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We wanted to celebrate our 10 year anniversary with a holiday we'd never forget - we reckon 6 months of travelling the world (from trekking on the Inca Trail and through the Amazon to riding an elephant in Thailand) should just about cover it!

Saturday, 24 January 2009

Saigon and the Cu Chi Tunnels

The first thing that struck us when we arrived in Saigon (Ho Chi Minh City) was the motorbikes. Literally. Well, almost.Crossing the road after piling off the long-distance bus from Cambodia, we were almost run over by the spider's web of motorbikes that criss-crossed the main roads. Indeed, we were so overwhelmed that when a Vietnamese man with a taxi beckoned to us to get in we couldn't wait to escape the chaos all around us and jumped in. Having been travelling for almost five months now, I knew to agree a price beforehand, but he insisted that he had a meter so we clambered in. What he didn't say, however, was that his crafty little hands had been tampering with the aforementioned meter and within a few minutes it was reading 100,000 dong. Which is about 4 quid. Not as scary as it sounds in Dong I know , but a complete rip-off nonetheless. I started pulling him up on his dodgy money-making scheme, gesticulating wildly, and asked him to turn off the meter. Suddenly, he developed a classic case of selective hearing and went completely deaf. "Stop the car, we're getting out here, " I shrieked in his earhole, the meter now on 210,000 dong. As we'd only been in the car for 5 minutes, I reckon he had his meter set to "London black cab." I argued the price but he was having none of it, so I chucked a 200,000 dong note at him resentfully and we huffed out of the cab, dragging our rucksacks, daysacks, books and a handbag with us off into the humid evening. We weren't even at our chosen hotel. Upon finally finding accommodation that wasn't on the 4th floor of a block with no lifts, we checked in and collapsed. Out of interest, I asked the guy on reception how much a taxi should have cost: "about 20,000 dong max...". Oh well...
I went to the cashpoint to get some money out. All the options were in the millions. I randomly selected 3 million (about 120 quid) and feeling like millionaires, we set off to explore the city and have a few drinks.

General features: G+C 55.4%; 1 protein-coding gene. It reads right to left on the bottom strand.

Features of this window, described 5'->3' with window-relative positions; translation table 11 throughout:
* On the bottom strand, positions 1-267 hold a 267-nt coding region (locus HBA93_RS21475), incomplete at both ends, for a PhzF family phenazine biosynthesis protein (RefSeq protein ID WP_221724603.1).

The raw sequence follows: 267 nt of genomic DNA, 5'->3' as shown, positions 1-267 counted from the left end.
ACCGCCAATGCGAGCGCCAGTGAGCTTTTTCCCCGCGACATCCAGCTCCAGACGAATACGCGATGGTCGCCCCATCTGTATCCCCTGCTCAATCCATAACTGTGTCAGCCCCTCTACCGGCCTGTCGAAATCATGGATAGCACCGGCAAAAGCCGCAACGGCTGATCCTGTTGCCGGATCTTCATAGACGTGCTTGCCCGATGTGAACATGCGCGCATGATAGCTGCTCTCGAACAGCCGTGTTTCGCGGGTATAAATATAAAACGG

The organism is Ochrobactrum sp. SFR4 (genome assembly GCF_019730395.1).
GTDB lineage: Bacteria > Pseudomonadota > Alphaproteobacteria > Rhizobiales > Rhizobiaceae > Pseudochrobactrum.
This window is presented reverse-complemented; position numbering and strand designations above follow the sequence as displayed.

No sooner had we left our hostel than we bumped into 2 lads from Leeds who we'd met a few days earlier in Cambodia, at the shooting range. They'd recognised me from the dreaded "Ibiza Uncovered," (my second recognition in 2 days due to Sky's current reruns) and we'd got talking. Calling us over to join them, we ordered some drinks. And some more."One for the road?". "Why not?". By 1am we'd ploughed our way through the cocktail menu and were staring in amazement at the strange scene playing out in the street in front of us:
Two bikes had crashed into each other. Both passengers were a bit dazed, then suddenly one of the motorcyclists jumped up off the floor and started punching the other guy who'd just picked himself up. He knocked him clean out. Then ensued a huge fight, with bikes swerving, people rubber-necking and near-misses taking place. It was a crazy sight.
Forget New York, Saigon is a city that never sleeps. Watching the action on the streets is like watching a movie on fast-forward..even more frantic than the hectic scenes we witnessed in Cambodia. There are so many bikes on the road that motorists start riding on the pavement too. Pedestrians scatter like skittles trying to avoid becoming another statistic. Honking your horn is not something you do occasionally if someone cuts you up - in Vietnam it's essential, like breathing. A policeman who's supposed to be directing traffic stands helplessy with his arms by his side, baton dangling, in the middle of the road whilst everyone completely ignores him.
The sound is deafening. I'm sure it's chaotic anyway, but combine that with the fact that it's currently Chinese New Year and Vietnamese New Year (called Tet) here and it's a recipe for a heart attack. Crossing the road you just have to close your eyes and hope for the best. Freeze in a panic (like I did) and you're more likely to get mown down. In the last week, we've witnessed 4 accidents (we were the victims in one of them.)
After drinking the bar dry, we all agreed to meet up the following morning to visit the Cu Chi tunnels, a rabbit warren constructed by the Vietnamese in order to avoid the bombs dropped by the Americans during the Vietnam War.